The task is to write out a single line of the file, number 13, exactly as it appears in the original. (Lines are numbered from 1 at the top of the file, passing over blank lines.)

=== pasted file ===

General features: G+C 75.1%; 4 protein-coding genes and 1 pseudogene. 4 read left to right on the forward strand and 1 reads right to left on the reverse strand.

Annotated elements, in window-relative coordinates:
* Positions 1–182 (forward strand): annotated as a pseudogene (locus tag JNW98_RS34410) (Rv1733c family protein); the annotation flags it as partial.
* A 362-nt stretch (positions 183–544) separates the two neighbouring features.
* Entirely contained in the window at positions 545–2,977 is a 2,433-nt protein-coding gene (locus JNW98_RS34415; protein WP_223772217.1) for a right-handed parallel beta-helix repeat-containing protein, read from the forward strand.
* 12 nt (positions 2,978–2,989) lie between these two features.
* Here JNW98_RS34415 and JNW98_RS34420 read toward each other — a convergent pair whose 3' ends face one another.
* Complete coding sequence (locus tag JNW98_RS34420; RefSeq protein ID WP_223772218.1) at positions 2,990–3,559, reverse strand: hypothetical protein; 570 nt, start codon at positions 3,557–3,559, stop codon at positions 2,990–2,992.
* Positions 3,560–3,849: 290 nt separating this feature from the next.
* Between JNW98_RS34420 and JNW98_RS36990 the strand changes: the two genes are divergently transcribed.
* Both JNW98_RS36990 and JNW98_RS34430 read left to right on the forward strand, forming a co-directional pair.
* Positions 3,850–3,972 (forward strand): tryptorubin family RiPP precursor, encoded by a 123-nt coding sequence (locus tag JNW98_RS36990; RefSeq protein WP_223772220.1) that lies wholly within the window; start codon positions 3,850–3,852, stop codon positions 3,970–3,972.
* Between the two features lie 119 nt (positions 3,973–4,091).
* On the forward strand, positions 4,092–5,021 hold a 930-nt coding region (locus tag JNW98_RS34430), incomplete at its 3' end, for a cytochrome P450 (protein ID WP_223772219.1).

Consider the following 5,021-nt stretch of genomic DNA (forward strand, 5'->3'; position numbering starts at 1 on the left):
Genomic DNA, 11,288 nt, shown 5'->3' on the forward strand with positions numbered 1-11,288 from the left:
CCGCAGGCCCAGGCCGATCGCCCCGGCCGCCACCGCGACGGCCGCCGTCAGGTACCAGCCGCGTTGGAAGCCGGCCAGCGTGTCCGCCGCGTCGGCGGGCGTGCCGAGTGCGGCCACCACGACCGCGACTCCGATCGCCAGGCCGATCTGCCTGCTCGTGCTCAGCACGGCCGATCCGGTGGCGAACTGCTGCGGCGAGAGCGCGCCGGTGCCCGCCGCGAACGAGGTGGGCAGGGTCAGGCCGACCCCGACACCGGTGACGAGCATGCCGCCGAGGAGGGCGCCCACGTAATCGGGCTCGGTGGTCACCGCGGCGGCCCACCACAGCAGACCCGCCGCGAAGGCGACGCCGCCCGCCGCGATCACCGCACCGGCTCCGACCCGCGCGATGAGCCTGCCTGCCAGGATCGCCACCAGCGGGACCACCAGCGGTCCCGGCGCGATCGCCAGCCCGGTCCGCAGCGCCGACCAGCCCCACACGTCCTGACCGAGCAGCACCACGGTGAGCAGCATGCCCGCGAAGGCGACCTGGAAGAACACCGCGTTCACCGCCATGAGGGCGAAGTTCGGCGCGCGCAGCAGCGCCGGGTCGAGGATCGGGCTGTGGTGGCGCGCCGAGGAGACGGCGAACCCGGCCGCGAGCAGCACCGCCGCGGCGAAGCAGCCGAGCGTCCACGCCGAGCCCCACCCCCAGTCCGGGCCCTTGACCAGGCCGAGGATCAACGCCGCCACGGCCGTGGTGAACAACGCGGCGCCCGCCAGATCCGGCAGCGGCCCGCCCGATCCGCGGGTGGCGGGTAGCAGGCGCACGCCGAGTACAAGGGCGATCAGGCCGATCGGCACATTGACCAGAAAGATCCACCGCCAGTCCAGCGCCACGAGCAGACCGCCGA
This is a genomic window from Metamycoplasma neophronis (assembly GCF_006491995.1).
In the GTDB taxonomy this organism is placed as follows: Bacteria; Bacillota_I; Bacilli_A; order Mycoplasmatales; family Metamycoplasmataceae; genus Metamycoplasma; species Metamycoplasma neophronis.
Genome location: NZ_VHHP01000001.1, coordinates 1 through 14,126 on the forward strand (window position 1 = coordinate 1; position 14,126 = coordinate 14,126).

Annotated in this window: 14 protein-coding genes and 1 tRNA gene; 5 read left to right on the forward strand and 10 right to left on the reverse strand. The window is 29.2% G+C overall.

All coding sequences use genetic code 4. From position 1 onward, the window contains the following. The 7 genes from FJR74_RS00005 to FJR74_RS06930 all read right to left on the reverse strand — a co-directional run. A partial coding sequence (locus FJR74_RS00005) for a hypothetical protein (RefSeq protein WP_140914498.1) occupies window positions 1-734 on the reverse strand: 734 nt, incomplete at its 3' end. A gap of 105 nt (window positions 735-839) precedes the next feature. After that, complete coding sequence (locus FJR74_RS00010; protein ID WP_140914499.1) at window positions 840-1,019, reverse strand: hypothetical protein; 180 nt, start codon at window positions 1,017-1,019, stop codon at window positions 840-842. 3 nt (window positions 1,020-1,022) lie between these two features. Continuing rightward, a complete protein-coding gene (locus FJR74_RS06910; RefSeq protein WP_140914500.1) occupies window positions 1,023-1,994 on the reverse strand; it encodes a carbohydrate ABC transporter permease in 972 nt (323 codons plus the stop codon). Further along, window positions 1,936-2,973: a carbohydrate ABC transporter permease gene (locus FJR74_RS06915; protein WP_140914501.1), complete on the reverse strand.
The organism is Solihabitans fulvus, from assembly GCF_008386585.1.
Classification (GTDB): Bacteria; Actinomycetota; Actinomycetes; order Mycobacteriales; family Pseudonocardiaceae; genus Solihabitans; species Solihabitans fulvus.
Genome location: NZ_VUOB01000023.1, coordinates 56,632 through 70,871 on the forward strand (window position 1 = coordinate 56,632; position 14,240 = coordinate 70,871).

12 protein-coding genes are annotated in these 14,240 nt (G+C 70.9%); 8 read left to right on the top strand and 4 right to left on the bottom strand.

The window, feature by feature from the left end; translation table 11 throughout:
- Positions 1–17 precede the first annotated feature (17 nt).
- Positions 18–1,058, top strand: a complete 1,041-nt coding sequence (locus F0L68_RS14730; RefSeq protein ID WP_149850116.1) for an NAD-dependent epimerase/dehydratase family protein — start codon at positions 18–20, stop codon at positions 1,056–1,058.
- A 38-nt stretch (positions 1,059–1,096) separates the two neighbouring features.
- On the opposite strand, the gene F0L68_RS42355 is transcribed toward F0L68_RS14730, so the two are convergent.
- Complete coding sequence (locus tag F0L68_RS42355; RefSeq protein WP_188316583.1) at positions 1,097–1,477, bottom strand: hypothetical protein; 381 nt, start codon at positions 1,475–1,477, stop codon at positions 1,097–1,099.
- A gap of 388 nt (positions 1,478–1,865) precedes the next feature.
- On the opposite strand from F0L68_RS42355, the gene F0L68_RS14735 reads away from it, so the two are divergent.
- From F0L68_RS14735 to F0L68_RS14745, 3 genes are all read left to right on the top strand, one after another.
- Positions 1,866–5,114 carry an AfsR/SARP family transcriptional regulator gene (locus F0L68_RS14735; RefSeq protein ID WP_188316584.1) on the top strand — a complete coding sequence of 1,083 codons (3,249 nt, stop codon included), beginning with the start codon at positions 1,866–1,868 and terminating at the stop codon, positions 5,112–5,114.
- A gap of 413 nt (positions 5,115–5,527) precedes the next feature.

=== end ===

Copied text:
* Between the two features lie 119 nt (positions 3,973–4,091).